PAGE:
Turmeric's Therapeutic Benefit in Cosmetics


From CosmeticsandToiletries.com

Turmeric (INCI: Curcuma longa) is an ancient powdered spice that is part of the ginger family. It has a wide range of therapeutic and cosmetic benefits. The active ingredient, curcumin, is a natural antiseptic with antibacterial/antimicrobial properties. It heals and prevents dry skin and is used to treat eczema and acne. Turmeric is traditionally used in daily face and hair care, as well as in Hindu celebrations. It has also been shown to slow the aging process and wrinkle formation.

In India, turmeric has been used for centuries as a natural cleanser; the powder is mixed with milk to bring a healthy glow to the skin. Kama Ayurveda Ubtan Soap-Free Body Cleanser offers a contemporary version of this concept. It contains a combination of finely powdered herbs, cereals, pulses and nuts, said to soften and smooth the skin. Traditionally used after ayurvedic treatments to clean the skin, it can also be used as an alternative to soap.

In France, Skeen + Vegeticals created another modern interpretation of this ancient cleanser. Vegetical Milk Infusion claims to cleanse and purify skin from pollution and makeup, even around the eyes. The product contains a high concentration of turmeric, enriched with rosemary floral water and sweet almond oil. Vegeticals is a new line of ECOCERT plant-based skin care made with plant roots from traditional medicine.

Turmeric’s therapeutic benefits are evident in recent eye care launches in India and Japan:

Khadi Sandal Herbal Face Pack for dry skin is said to remove fine lines, blackheads and dark circles under the eyes, while conditioning the under-nourished skin. Similar to the ayurvedic cleanser, this product should be mixed with fresh milk (honey or water) to make a paste. It can be applied to face, neck and hands.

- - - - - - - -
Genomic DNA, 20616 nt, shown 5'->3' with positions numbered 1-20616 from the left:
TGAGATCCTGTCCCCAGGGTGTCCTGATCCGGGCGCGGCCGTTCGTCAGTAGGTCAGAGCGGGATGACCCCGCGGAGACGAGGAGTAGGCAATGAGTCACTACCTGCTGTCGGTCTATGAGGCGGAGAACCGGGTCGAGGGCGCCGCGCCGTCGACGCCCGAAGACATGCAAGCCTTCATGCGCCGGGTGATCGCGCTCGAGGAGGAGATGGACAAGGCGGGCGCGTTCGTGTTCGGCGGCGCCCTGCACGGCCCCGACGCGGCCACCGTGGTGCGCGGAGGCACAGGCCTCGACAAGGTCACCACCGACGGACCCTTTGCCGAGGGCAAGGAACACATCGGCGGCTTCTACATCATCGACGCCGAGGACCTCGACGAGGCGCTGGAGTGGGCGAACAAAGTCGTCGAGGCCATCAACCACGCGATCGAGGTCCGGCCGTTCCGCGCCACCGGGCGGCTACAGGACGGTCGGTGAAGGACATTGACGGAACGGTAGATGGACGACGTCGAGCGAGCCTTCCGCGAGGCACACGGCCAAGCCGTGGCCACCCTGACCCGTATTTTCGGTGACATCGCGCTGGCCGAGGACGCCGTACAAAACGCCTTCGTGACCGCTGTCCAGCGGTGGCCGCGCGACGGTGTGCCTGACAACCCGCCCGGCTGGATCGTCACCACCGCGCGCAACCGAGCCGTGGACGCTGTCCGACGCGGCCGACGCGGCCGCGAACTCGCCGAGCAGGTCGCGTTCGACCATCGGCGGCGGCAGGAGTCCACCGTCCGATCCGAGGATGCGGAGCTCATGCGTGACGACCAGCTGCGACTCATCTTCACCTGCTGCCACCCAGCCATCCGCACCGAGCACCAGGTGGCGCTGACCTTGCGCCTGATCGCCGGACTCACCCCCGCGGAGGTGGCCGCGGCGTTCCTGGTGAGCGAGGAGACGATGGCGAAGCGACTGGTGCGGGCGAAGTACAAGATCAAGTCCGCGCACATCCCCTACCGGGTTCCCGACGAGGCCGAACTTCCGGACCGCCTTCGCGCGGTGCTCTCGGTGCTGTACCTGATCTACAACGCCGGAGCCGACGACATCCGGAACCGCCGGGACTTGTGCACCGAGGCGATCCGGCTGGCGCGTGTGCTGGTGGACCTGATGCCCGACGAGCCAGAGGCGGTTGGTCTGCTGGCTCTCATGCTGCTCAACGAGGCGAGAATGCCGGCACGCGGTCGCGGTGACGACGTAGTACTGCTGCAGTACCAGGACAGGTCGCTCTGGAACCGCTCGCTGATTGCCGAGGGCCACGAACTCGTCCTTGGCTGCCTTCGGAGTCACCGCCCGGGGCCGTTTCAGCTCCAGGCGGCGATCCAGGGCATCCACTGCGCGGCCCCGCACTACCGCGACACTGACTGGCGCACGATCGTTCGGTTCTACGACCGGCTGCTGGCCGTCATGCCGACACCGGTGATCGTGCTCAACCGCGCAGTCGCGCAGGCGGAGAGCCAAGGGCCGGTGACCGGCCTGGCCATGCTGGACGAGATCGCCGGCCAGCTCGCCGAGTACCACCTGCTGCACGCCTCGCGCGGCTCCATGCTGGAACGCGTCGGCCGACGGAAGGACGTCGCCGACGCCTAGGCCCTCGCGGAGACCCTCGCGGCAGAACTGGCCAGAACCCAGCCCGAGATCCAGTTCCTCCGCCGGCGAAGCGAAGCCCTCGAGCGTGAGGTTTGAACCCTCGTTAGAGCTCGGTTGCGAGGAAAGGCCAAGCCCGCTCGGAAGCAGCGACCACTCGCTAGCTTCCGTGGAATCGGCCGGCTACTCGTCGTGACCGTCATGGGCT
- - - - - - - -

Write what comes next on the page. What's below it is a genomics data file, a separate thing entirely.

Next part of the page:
In Japan, Clinique introduced Derma White Protect & Brighten Eye System. This two-step eye treatment contains separate day and night creams for the eye area. The brightening (night) cream claims to hydrate and lighten the appearance of dark spots over time. The protective (day) cream contains SPF 15/PA++ and helps seal in brightening benefits and prevent new darkening. Both products are allergy tested, 100% fragrance-free, ophthalmologist-tested and formulated for Asian skin.

Several Estée Lauder-owned brands feature turmeric. Earlier this year, Origins introduced Conditioning Lip Balm With Turmeric. This lip treatment highlights turmeric’s rejuvenating characteristics. The company's Cyber White EX range uses concentrated turmeric extract  to help reduce the appearance of "barely visible dark spots just beneath the skin's surface.”

More recently, Dr. Andrew Weil for Origins introduced Mega-Mushroom Skin-Calming Face Mask. It contains a blend of mushroom extracts with ginger, holy basil and turmeric. The mask is designed to reduce redness and is recommended for use after exposure to stresses such as excessive sun, windburn and waxing in order to quickly calm dry and damaged skin. It also claims to revitalize and restore radiance to stressed skin and rebuild a protective barrier against future irritation.

Turmeric leaf oil and extract are also used in sunscreens as evidenced by these European launches:

Liérac’s sun care range contains turmeric for its antioxidant benefits. The Solaire Anti-Wrinkle Eye Contour Sun Cream features SPF 30 sunscreen to protect the eye area and prevent wrinkles from appearing. The formula also contains mineral sun filters, sweet almond extract and prickly pear.

Korres Natural Products Watermelon Lightweight Tinted Moisturizer is an oil-free, SPF 30, high protection, lightweight cream. It is formulated with watermelon extract, vanilla and Curcuma longa extracts. It claims to prevent photo-aging, decrease erythema and provide antioxidant protection. It is free from mineral oil, silicone, propylene glycol and ethanolamine.

Mintel expects turmeric to feature more prominently in Western cosmetic products as the benefits of ancient beauty traditions based on natural remedies become more widely accepted.

-Nica Lewis, Mintel

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